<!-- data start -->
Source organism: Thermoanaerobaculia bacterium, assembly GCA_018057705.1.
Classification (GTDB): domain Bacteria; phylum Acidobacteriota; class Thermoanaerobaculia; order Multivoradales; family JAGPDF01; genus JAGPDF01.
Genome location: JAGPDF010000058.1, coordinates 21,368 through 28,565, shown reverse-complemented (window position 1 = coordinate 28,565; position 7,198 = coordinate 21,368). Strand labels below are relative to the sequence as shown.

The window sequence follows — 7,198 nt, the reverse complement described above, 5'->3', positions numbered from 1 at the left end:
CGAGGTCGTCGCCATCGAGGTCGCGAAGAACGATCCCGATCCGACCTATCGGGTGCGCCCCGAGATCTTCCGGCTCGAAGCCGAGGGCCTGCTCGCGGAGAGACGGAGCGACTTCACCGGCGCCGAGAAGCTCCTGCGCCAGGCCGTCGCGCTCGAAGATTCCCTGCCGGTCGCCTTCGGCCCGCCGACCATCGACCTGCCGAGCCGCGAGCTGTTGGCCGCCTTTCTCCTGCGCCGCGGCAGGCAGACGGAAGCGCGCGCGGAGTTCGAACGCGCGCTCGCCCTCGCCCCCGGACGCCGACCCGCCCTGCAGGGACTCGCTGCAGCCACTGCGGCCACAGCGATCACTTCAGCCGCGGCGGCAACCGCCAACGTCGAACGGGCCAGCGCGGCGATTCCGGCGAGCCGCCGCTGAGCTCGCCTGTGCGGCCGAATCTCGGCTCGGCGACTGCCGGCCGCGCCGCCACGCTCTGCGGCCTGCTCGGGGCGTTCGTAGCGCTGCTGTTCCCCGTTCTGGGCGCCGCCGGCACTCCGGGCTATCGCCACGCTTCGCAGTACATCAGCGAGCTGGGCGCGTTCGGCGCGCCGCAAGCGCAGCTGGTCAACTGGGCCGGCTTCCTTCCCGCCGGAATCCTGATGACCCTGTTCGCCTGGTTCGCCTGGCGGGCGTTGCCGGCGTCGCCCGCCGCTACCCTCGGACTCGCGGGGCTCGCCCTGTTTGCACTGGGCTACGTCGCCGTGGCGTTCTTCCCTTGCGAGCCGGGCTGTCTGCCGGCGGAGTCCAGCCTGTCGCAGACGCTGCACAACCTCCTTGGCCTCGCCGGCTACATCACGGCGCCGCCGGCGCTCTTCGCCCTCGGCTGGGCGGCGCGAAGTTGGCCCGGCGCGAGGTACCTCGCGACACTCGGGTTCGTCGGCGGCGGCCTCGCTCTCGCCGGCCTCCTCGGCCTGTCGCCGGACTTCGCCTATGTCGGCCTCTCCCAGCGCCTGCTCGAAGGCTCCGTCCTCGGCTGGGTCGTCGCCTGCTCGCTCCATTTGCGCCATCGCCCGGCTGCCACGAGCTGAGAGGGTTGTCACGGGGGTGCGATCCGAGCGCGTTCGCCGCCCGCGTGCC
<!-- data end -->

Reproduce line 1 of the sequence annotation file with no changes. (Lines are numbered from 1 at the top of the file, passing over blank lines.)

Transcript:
Source organism: Thermoanaerobaculia bacterium, assembly GCA_018057705.1.